Tomorrow after med clinic, VBS, and construction projects we will be feeding people in the tent city and in the local community.  It's always one of my favorite parts of the trips because you get to spend time and bring a smile to these people's faces.

Here are some more pictures....
Hard-core soccer tournament

 Dance party in the rain...

 The babies eating breakfast....
My little lovebug Olry eating breakfast posing for the camera....

My good friend Debbie arrived here nearly a week after I did, and since some of us are sleeping outside I asked her to bring lights so we could see if we had to get up during the looks so pretty out here tonight...

Tomorrow should be another awesome day in Haiti :)

Saturday, August 13, 2011

St. Marc Hospital

So I'm currently laying in a hammock, covered in a neon pink mosquito net, hanging way too high up because we adjusted the ropes earlier, listenng to a church service located nearby to the property. I can hear just about every word. It still is so amazing to me that although these people have next to nothing, some haven't eaten in days, but yet they worship God so whole-heartedly and enthusiastically. The first time I went to a church service in Haiti it just blew my mind. If only we could worship 1/5th of what they do. When they sing, I instantaneously get goosebumps.

 If only we had one ounce of their faith.

I picked up Sara French and Sarah Orsheln yesterday at PAP airport. I've only met Sarah French once prior to her coming out here when she interviewed me on Fox 61. How awesome is it that she and her friend were not only willing, but wanting to come to Haiti to serve. A lot of people say they want to come, many with the best of intentions, but these 2 ladies who barely know me hopped on a plane, took off from work, and it is so apparent how excited they are to be here.  I'm exhausted so I'll need to finish this blog at some point tomorrow. Sweet Dreams...

Saturday August 13th
     We woke up around 5am today to head to St. Marc hospital.  The last time I had been there was nearly four years ago now and I was praying some improvement had taken place.  We arrived at the hospital in record time, since traffic is usually standstill by about 9am.  Dr. Franco explained that today would be more of an observational day because he wanted to talk with the Director of the hospital to try to arrange having the children that are left at the hospital to be sent to Go-Haiti.  We had also packed 4 pieces of luggage full of extra donated medical supplies that we would not be able to use on this particular trip.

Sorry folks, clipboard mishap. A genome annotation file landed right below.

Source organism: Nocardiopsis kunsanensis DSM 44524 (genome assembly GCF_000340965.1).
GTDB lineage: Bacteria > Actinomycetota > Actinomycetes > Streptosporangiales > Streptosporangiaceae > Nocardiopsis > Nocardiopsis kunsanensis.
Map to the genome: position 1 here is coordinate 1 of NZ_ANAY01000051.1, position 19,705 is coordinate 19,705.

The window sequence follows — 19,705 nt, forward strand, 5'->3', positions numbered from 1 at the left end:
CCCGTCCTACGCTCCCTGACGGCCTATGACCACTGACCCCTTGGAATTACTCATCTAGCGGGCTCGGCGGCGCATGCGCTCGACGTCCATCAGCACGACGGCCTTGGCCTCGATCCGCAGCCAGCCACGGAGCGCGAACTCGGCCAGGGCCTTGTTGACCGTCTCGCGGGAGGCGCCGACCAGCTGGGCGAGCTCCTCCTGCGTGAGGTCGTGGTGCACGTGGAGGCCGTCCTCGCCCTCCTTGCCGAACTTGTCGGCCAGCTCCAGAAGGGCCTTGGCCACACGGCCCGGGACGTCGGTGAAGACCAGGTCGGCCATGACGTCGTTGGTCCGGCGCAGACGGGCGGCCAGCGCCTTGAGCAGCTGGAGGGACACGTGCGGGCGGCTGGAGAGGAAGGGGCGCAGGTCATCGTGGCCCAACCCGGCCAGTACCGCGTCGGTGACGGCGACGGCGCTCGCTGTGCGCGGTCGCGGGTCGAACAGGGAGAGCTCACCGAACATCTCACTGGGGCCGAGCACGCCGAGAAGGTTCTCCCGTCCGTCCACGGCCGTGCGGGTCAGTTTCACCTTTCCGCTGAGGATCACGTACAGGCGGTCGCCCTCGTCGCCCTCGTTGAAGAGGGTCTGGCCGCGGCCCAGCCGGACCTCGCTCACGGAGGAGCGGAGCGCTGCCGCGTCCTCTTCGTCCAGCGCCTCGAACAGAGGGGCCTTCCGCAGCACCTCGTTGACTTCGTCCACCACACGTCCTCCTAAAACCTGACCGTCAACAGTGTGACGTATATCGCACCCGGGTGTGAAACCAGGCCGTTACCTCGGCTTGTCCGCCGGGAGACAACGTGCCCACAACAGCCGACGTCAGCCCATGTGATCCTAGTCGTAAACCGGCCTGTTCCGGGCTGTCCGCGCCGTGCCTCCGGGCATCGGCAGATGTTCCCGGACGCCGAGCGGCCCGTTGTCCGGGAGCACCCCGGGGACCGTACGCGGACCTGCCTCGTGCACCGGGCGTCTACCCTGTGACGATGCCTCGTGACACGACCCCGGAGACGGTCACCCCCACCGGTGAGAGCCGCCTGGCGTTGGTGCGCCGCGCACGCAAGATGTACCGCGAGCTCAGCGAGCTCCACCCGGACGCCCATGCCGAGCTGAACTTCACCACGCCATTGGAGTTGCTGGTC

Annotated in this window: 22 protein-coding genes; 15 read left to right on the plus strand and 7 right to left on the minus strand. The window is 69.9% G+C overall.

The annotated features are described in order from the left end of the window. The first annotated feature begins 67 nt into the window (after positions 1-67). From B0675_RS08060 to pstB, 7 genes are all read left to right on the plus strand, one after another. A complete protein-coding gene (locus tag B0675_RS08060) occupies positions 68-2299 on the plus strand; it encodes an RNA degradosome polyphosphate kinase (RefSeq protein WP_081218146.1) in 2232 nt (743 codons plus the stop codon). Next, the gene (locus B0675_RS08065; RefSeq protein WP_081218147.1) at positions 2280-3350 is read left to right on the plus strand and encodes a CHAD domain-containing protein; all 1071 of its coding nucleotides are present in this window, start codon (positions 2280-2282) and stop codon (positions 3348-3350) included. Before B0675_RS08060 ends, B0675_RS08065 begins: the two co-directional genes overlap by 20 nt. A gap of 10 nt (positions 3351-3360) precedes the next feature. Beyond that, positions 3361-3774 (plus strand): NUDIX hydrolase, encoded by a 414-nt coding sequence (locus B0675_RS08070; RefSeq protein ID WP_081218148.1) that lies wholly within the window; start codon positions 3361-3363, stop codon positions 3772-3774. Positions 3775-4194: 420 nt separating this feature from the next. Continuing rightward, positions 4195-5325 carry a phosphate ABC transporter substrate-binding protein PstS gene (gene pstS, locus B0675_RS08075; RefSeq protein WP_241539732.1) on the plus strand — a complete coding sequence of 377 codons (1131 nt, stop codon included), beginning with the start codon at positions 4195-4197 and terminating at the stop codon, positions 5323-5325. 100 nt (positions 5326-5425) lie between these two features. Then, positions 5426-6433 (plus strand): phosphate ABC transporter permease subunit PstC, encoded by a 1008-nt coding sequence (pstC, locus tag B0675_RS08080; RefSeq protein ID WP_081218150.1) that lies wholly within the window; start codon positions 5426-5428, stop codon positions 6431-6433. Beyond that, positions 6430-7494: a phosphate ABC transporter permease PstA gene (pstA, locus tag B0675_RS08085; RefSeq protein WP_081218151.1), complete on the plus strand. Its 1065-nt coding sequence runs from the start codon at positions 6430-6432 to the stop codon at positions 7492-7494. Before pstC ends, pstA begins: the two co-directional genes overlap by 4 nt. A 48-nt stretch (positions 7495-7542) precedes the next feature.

We started off in the Female Internal Medicine Unit, where about 1/3 of the patients were suffering with end-stage AIDS.  One woman was so severely deteriorated that she was in a coma, and couldn't respond to any outside stimuli.  Dr. Franco tried to speak with her and see if we could do anything for her, but she didn't respond.  Almost all of the IV's were either not connected, the bag was empty, the line infiltrated, or just totally useless.  Myself, Amy, and Dr. Franco adjusted a couple that we saw- but it was again very discouraging.  There were no physicians present on this unit when we were there so we took the liberty to adjust things accordingly as needed.
We then went into the post-op unit where there were a lot of orthopedic patients.  Many patients had pins and different devices attached to their limbs, and were in a lot of pain.  I noticed a woman with an empty chlorox bottle filled with sand, attached to a string, which was attached to a wooden board on her ankle...kind of?  What the heck kind of contraption was that....oh wait...that was supposed to be traction!  The weighted container was laying on the bed, providing no type of traction at all- and the woman's bandage hadn't been changed in weeks.  Dr. Franco went over to try and adjust the traction but there was just no fixing it- so we removed all of it and started again from scratch.  The woman's leg was so thin it was just bone- and the gauze had melted onto her skin since the hospital had no AC and no fans.  There were flies everywhere.  The unit had no tape to reinforce the bandage, so we used Sara's neon yellow duct tape to put over the ace bandage wrap.  Yes, that's right- duct tape in a hospital to apply to a sand weighted empty chlorox bottle which was supposed to be traction.  Re-read this again, try to picture it, and take it all in.  It's completely unreal.  From a medical perspective- totally unacceptable and alarming.
    We then headed over to the pediatric unit.  I always struggle with this one.  These children are so helpless and so innocent, and the fact that they have no choice but to lay in the 110 degree hospital while getting next-to-know care breaks my heart.  We talked with a young boy that they suspected had Cholera- he had a fever, abdominal pain, headache, and diarrhea for the past several days.  Again, his IV was infiltrated, his fluids were not running, and they were doing absolutely nothing for him.  It takes everything in me not to take these kids back go Go-Haiti and do something- I don't know what, just something.  I'm still figuring that part out.  I dream of the day that we have a state-of-the-art medical hospital with sterile tools, and well-trained physicians and nurses, and can provide optimal care for minimal or no charge at all.  Where there will be an air conditioned room that can provide some type of relief for these individuals suffering, and meals provided for them daily.  Currently, if a patient doesn't have a family member bring them food on a daily basis, they don't eat, and eventually starve to death- even the children.  From my perspective, the hospital is a place to go to to die, not to get better.  People go there with false hopes and are never really told that they are getting maintenance care- if even that.